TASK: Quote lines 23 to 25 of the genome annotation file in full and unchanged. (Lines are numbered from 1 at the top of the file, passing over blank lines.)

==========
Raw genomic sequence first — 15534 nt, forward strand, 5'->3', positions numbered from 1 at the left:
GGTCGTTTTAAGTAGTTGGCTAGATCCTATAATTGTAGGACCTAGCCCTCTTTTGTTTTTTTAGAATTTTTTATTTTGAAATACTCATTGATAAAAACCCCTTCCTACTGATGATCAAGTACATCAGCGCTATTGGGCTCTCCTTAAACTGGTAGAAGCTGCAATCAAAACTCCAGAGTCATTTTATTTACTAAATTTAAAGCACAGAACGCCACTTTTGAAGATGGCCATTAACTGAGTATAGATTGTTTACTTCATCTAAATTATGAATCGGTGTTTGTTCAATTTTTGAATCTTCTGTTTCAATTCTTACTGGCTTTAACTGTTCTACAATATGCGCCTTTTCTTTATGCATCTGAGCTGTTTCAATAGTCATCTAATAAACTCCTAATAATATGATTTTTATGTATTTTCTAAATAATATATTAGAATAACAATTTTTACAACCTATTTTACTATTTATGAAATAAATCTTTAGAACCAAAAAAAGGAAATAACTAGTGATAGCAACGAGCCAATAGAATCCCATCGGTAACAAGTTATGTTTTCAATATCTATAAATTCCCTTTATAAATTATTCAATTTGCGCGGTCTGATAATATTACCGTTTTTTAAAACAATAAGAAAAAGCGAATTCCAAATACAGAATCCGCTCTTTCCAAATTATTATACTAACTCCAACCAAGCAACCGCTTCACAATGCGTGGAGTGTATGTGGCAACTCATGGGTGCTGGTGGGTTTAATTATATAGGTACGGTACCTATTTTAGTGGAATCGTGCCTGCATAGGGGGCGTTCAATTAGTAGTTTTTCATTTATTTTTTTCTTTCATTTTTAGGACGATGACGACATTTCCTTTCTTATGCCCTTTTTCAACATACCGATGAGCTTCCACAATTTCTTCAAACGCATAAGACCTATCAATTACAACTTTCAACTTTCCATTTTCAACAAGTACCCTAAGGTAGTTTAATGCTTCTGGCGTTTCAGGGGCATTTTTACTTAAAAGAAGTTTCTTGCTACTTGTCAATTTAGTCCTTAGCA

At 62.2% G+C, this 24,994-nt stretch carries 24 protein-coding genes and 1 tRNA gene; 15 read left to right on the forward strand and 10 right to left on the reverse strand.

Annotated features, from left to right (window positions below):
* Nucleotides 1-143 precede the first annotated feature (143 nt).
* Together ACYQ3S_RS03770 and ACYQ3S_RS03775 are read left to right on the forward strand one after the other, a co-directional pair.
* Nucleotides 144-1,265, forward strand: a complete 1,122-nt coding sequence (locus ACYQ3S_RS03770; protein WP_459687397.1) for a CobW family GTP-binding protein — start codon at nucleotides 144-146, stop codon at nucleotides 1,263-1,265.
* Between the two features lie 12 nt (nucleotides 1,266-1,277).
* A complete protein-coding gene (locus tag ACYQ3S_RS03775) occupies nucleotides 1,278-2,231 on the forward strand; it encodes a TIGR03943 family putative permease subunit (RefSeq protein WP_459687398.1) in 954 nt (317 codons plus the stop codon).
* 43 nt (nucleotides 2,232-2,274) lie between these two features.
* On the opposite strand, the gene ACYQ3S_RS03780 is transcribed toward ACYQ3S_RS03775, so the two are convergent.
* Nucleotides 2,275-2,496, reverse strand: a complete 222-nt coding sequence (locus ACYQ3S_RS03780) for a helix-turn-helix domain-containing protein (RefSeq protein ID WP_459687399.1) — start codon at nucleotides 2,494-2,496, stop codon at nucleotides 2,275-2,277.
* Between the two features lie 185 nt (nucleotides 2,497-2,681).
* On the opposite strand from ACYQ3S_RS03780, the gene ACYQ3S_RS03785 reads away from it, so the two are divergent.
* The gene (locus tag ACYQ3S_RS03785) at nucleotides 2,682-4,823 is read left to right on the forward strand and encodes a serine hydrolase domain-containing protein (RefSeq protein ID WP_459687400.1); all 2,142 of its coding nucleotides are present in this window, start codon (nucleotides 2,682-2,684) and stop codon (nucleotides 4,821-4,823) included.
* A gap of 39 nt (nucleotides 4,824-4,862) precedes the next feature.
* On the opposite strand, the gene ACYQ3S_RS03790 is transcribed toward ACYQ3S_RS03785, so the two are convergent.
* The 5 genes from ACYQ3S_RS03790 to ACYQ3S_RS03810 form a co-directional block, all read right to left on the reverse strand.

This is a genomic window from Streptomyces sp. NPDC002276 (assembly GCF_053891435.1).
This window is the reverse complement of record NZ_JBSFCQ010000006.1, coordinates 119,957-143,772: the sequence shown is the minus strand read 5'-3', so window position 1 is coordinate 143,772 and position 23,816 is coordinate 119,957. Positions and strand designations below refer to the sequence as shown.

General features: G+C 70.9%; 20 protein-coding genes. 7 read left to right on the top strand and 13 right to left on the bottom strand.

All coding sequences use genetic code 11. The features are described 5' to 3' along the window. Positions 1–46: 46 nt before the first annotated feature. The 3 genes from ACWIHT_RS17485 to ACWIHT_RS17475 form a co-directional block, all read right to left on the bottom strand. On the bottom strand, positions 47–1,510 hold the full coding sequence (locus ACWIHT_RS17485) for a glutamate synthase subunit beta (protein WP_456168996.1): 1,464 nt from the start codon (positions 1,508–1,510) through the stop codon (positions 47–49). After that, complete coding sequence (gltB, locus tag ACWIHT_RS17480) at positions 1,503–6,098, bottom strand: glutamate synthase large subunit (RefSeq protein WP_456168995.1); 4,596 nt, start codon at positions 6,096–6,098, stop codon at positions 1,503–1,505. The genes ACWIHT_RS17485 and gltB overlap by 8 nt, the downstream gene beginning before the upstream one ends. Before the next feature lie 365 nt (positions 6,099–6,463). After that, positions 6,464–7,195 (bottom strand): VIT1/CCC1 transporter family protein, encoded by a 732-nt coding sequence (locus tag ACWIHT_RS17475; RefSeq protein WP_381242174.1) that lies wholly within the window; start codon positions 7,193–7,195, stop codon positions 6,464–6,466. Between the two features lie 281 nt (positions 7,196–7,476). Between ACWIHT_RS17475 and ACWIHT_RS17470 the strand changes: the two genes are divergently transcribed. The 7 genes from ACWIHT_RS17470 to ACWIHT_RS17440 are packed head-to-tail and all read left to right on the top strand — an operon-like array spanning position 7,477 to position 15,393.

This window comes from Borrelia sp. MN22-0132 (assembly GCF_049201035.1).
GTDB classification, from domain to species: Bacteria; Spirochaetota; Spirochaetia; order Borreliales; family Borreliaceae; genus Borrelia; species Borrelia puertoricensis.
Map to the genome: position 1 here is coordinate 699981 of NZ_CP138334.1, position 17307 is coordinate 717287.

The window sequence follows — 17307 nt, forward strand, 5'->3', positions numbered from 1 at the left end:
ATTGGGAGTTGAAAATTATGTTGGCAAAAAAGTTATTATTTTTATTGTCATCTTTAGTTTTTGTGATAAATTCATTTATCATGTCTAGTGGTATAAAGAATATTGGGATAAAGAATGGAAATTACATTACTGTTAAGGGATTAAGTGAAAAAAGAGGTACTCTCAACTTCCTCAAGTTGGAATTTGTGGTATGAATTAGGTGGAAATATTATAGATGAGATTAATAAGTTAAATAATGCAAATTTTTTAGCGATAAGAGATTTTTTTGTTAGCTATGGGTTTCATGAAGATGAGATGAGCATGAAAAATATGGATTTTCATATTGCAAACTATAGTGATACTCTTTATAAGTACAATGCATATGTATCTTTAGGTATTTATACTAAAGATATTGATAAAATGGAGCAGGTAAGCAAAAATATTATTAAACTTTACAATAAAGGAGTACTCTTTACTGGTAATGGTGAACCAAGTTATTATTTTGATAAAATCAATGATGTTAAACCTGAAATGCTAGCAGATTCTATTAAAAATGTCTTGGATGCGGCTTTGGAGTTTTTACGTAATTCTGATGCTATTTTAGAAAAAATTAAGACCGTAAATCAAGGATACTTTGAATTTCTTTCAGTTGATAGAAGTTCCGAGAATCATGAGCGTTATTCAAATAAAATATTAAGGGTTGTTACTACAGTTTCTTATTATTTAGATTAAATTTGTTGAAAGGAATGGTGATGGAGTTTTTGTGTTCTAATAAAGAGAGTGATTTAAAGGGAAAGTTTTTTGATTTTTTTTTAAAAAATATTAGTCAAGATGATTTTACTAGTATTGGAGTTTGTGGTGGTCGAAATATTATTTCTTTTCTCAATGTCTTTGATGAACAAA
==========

This window comes from Borrelia sp. MN22-0132 (assembly GCF_049201035.1).
GTDB classification, from domain to species: Bacteria; Spirochaetota; Spirochaetia; order Borreliales; family Borreliaceae; genus Borrelia; species Borrelia puertoricensis.
Map to the genome: position 1 here is coordinate 699981 of NZ_CP138334.1, position 17307 is coordinate 717287.